China is Taking Afghanistan—at U.S. Expense

Americans didn’t fight and die in Afghanistan so China could extract its copper.

The Chinese military is conducting joint operations with the Pakistanis and Afghan security forces along the Chinese border, according to recent reports. The targets are jihadist elements, particularly a budding presence of Islamic State and other like-minded groups operating in Afghanistan. China’s goal is to curb terrorist threats that may emanate from Afghanistan and be directed against China’s Xinjiang Province.

The Pentagon is fully aware of China’s presence in Afghanistan. But this isn’t good news. Fact is, the 15-year war in Central Asia isn’t going well the United States. China’s ascent in Afghanistan simply underscores the extent of America’s troubles there. Our loss is China’s gain.

China’s western border is threatened by jihadist terrorism, just as America is threatened. So it makes sense that Americans and the Chinese would align to fight terrorists in Afghanistan. Unfortunately, the Chinese are conducting these limited counterterrorism missions with the Pakistanis, against American interests. Improving cooperation between China and Pakistan means increasing tensions with India, which has been in unceasing conflict with Pakistan for much of the past 50 years.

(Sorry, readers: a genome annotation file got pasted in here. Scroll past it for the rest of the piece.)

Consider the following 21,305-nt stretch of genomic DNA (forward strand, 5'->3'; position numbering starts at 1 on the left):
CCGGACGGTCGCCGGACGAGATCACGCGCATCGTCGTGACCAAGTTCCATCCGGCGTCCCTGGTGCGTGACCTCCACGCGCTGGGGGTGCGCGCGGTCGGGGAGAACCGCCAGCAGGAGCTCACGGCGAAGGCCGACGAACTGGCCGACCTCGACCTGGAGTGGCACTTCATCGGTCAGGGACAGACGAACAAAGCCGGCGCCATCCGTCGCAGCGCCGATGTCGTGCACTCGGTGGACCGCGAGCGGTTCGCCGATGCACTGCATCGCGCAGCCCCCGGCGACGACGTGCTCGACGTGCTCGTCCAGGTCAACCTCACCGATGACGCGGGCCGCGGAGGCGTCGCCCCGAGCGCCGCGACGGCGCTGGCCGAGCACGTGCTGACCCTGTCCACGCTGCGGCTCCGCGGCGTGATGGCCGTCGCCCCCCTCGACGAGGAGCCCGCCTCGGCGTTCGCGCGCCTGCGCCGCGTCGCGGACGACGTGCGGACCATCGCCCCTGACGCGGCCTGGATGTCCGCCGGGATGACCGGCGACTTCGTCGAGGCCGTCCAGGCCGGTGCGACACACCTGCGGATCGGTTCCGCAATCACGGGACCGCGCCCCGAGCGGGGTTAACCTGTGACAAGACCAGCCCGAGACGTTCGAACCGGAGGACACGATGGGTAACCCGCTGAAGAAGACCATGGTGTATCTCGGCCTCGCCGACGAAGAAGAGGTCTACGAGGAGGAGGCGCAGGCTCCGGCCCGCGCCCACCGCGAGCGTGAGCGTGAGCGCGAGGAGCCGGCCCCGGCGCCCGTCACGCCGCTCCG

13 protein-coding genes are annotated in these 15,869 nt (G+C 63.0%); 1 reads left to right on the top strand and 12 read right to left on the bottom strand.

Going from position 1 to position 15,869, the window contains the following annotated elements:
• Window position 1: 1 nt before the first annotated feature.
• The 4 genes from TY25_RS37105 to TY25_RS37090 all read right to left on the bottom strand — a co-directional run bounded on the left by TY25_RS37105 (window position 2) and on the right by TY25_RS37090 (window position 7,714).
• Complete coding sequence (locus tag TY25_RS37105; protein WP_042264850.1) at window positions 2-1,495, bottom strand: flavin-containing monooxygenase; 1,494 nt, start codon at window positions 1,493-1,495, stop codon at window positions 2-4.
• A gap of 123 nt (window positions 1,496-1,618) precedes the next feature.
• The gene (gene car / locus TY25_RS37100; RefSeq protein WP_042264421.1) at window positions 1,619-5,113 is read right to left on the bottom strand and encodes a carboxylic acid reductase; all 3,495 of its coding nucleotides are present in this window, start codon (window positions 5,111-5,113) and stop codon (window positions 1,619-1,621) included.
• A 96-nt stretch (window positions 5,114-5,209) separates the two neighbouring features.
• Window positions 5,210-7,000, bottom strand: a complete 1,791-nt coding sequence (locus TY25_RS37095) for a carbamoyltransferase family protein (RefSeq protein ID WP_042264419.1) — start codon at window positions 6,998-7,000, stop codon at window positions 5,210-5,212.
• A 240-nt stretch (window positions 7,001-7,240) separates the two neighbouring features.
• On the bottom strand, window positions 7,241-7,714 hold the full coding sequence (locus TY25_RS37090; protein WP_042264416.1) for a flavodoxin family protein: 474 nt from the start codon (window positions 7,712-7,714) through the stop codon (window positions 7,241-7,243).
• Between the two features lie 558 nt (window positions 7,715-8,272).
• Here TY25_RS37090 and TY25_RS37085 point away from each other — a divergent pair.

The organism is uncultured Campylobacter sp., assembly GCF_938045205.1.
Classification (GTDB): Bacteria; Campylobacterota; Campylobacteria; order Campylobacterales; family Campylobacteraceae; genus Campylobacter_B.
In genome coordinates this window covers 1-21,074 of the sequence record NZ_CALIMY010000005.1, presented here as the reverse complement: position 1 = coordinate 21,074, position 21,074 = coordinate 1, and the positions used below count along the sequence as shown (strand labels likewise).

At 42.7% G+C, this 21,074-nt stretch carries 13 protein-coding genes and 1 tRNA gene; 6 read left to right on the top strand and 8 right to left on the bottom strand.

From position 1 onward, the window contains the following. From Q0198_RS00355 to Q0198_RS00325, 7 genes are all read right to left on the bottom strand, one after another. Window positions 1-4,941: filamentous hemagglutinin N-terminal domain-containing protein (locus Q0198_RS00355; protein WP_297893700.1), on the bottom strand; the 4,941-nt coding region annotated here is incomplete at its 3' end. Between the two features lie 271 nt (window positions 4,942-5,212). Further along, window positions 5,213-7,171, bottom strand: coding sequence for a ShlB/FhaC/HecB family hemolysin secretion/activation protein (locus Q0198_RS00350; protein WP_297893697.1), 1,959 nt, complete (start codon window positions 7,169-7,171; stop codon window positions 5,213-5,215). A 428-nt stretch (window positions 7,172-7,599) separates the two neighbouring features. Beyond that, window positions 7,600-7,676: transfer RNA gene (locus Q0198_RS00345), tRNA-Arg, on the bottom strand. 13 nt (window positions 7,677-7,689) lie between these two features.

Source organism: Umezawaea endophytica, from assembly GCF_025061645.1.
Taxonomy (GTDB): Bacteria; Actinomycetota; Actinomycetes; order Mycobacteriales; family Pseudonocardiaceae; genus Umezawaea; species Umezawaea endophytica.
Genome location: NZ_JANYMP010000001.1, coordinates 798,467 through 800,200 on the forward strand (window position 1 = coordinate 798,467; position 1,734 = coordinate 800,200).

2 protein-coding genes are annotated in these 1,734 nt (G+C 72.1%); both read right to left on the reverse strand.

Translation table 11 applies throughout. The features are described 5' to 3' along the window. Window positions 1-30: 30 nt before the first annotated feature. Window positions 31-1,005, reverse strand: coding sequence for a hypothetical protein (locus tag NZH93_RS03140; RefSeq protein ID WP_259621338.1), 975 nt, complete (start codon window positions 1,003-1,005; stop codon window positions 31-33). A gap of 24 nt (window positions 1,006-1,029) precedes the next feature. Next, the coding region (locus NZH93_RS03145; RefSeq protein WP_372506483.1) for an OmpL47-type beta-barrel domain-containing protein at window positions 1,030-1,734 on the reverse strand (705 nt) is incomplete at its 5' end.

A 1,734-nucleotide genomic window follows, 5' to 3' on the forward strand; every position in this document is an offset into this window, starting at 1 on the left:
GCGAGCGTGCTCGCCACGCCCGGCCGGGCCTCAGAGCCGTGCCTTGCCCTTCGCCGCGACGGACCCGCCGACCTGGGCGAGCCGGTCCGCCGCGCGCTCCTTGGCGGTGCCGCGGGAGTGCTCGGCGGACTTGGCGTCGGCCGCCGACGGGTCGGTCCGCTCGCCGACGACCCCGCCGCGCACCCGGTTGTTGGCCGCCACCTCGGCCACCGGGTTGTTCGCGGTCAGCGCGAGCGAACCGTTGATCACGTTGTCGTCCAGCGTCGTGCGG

By operating in tandem with Afghan security forces, the Chinese further pull Afghanistan away from Washington’s wobbling political orbit and closer to Beijing. This will allow the Chinese to secure their economic interests in Afghanistan, at America’s expense.

In the early days of the war in Afghanistan, the United States sought allies to assist in defeating the terrorist scourge—not only al Qaeda, but also the Taliban and the Haqqani Network, to name only a few. China, despite an increasingly restive Uighur Muslim population concentrated in far-off Xinjiang, consistently refused to provide any kind of support to the U.S. war effort in Central Asia. The Chinese, perhaps not unreasonably, had no interest in contributing large sums of money and resources on the Bush Administration’s quixotic attempt to turn Kabul into the Paris of the Hindu-Kush.